The Age of Living Dangerously is a powerful human drama, a cold case investigation and a politically explosive story. Shirley Shackleton (84) travels to Indonesia to visit her husband’s grave. Greg Shackleton was one of five Australian based journalists killed in Balibó, Portuguese Timor whilst reporting on Indonesian military incursions into the small colony in 1975. This is an unsolved mass killing and Shirley has lived for decades not knowing how her husband died or who killed him. But she does know that not long after they were killed the men’s remains were buried in a Jakarta cemetery. She is determined to have Greg’s ashes returned to Australia, having campaigned for years to have his remains repatriated. Her life has been marked by a fierce determination to discover the truth about the deaths, and why Australia and many other countries did not protest over the subsequent genocide in East Timor. Her journey follows in the wake of the decision by the Australian Federal Police to abandon its war crimes investigation into the deaths due to ‘insufficient evidence’. Shirley is sceptical about this claim and is determined to discover the truth about the murders. She wants the doubts and nightmares to end so that she can live the rest of her long life in peace. Shirley leaves Jakarta and travels to Balibó, the small town on the border of Timor Leste and Indonesia where her husband and the other journalists were killed in 1975. In Balibó Shirley may find closure, perhaps the investigation will reveal new evidence about who killed Greg, or how he died. She grieves, and the women in the town grieve with her, and hold a traditional Timorese ceremony to release Greg’s soul and to put an end to Shirley’s mourning. In Timor the ceremony is called a Koremetan, literally untying the black. It marks the end of the mourning period following a person’s death. The Timorese see Greg and Shirley’s story as their own, and they take responsibility for her healing. This is a powerful and moving conclusion to the film, and to this chapter in Shirley’s life. The film is reminiscent of Joshua Oppenheimer’s The Act of Killing and The Look of Silence. However, The Age of Living Dangerously, unlike Oppenheimer’s films is about the murder of Australian citizens, and, in the case of East Timor, about the largest genocide per capita in modern history, which happened right on our doorstep. Many believe that the Australian Government at the time covered up the murders, and colluded in the invasion of Timor, to protect its trade interests with Indonesia. Until the truth is told about who murdered these men, why Timor was sacrificed, and why our government has been complicit in and covered up these crimes, our very identity as a decent, fair nation, our very sense of who we are as a people is damaged.
How does the project meet the aims of a philanthropic foundation?
The Balibó Five murders are an unsolved cold case but also a social justice issue that has plagued Australia since 1975. At the heart of this film is a deeply humanistic search for why the journalists were killed, and why Australia covered up the murders and lied about Indonesia’s human rights atrocities in East Timor. Documents show that for 24 years Australia aided and abetted Indonesia during its war with Timor, a war that resulted in the highest genocide per-capita in modern history. We pride ourselves on being a fair, egalitarian society that values justice. These values sit uncomfortably with a government that sacrifices justice for its own citizens and colludes in the illegal invasion of one of our nearest neighbours. This film will present new truths about these issues and lobby for change. A number of Indonesian soldiers have been publicly named as the killers, but no investigation into the men has been conducted. Witnesses are unreliable or dead, and their accounts contradictory. The alleged killers have never been formally questioned by Australian or UN police and the Indonesian military or government have never been asked to assist in investigating the journalists’ deaths. This is a scandal, a violation of the Indonesian men’s rights, and highlights the need for a rigorous investigation into the murders. The film will present a compelling case that the AFP should re-open the investigation into the Balibó Five murders that it abandoned in 2014 following contentious legal advice from the Attorney General’s Department. It is the Australian public’s right to know why these murders have not been rigorously investigated, why Australia did not formally protest to Indonesia about the killings in 1975, and why the AFP investigation was dropped. One reason is that as far back as the early 1970’s Australia had designs on Timor’s oil. In August 1975 Australia’s ambassador to Indonesia, Richard Woolcott, wrote in a diplomatic cable that Australia would get a much better agreement over oil in the Timor Sea with an Indonesian-controlled East Timor. With tacit Australian support, Indonesia invaded East Timor in December 1975. Today, the issues of oil and gas, maritime boundaries, and justice, still plague Australia’s relations with Timor-Leste. Australia is accused of stealing oil from one of the world’s poorest nations, a theft described by Melbourne Archbishop Denis Hart as ‘an act of extraordinary depravity’. The Age of Living Dangerously will raise awareness of these issues and assist in the wider campaign for a fair and just maritime treaty between Australia and Timor Leste.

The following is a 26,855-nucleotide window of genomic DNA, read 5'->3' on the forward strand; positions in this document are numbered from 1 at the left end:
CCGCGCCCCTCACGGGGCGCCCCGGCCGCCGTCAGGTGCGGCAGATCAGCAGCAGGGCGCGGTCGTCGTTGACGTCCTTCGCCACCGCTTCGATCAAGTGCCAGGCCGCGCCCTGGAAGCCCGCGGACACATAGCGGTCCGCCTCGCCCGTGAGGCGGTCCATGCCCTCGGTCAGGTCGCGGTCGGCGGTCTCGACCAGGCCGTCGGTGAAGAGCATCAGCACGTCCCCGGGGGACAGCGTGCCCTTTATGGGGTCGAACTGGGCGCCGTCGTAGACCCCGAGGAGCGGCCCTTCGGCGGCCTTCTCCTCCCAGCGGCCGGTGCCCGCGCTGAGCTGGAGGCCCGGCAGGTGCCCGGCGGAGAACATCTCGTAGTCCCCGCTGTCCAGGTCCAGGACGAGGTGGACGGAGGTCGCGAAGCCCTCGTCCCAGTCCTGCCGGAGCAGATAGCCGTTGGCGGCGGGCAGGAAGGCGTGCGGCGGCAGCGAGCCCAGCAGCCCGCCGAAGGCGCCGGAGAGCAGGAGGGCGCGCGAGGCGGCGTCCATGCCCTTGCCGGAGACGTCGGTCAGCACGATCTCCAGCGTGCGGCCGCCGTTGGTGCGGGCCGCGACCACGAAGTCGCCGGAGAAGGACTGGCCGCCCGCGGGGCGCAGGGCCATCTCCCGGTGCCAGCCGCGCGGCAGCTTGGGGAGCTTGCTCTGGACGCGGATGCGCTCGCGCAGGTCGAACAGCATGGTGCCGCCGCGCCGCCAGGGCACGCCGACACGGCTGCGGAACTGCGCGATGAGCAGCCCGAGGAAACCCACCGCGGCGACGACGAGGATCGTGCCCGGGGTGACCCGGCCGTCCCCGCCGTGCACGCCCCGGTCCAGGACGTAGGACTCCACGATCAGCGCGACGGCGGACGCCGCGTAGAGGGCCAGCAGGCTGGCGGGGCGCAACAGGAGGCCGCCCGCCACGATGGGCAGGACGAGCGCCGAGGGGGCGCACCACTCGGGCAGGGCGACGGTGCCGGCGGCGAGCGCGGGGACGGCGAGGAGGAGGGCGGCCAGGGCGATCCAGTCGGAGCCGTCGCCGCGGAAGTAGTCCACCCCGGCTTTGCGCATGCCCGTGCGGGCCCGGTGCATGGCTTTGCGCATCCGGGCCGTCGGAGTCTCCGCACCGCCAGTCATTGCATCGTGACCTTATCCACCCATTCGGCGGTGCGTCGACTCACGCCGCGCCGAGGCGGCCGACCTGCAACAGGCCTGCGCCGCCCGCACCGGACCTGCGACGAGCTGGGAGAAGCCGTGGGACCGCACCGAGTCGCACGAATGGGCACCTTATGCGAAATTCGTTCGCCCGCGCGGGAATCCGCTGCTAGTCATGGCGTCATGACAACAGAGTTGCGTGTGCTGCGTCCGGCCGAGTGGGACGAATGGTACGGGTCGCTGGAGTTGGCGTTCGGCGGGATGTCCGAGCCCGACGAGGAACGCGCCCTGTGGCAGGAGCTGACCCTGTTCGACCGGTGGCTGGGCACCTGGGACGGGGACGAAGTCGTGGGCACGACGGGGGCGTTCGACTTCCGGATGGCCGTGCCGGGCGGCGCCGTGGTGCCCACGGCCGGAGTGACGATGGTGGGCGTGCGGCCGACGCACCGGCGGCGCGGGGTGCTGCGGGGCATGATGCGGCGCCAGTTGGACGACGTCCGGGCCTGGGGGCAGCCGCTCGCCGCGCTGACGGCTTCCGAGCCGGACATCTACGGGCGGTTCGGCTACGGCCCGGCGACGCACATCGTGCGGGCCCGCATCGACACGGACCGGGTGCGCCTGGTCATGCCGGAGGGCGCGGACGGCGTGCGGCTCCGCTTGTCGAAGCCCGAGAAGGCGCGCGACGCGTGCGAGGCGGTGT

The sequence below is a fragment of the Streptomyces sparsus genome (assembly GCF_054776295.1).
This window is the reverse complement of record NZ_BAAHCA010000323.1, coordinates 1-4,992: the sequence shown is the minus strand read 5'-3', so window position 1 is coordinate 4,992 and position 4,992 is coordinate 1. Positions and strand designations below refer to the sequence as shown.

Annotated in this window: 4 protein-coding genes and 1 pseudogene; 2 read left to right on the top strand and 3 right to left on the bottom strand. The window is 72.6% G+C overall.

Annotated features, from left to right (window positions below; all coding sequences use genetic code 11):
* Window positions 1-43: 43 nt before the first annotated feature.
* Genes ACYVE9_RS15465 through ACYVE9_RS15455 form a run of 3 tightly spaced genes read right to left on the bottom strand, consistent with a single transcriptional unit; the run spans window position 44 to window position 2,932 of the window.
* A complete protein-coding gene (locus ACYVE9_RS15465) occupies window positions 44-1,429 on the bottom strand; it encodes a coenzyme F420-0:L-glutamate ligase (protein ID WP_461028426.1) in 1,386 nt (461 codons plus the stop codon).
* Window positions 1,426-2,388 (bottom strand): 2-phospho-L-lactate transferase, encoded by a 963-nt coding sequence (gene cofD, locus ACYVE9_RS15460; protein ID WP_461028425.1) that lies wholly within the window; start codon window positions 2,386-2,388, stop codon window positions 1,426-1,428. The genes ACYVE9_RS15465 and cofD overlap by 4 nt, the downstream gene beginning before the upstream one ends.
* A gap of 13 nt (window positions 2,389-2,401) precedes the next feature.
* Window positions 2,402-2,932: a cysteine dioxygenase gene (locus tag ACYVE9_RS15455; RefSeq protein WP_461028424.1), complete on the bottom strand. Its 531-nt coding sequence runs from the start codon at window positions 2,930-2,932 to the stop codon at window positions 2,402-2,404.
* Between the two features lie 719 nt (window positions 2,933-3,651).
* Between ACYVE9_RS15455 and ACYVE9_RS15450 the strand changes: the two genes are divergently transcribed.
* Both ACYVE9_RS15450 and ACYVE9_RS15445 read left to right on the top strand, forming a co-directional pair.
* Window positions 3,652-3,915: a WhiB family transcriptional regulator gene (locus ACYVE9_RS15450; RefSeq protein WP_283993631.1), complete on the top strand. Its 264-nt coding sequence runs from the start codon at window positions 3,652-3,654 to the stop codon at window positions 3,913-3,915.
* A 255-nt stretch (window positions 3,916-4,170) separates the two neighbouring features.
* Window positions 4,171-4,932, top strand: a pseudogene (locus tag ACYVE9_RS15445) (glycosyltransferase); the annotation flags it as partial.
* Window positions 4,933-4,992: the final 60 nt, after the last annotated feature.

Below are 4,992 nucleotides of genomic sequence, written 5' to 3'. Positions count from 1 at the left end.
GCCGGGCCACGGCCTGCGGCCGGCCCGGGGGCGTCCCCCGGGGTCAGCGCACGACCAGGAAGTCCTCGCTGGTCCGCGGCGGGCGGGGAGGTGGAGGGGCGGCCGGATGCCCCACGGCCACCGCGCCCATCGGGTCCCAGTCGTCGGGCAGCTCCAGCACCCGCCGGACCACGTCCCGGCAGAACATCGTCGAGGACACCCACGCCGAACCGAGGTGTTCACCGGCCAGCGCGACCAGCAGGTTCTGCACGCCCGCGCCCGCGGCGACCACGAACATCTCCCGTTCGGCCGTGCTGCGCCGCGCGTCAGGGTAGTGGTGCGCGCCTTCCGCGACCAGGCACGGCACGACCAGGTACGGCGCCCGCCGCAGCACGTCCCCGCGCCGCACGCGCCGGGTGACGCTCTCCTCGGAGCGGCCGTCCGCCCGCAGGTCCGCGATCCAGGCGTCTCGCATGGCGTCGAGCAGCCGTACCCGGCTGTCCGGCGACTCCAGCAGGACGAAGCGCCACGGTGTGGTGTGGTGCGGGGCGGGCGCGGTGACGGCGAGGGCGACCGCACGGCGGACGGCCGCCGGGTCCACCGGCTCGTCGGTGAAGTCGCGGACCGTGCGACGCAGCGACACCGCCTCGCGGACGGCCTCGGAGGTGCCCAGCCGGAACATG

This documentary has the power to create social change, promote debate, and to define the kind of society we want to live in; a society where the Australian Government's respect for the human rights of its citizens and our neighbours takes priority over trade and p
What outcomes do you hope to achieve by making this film and how will you measure its impact?
Aims & Objectives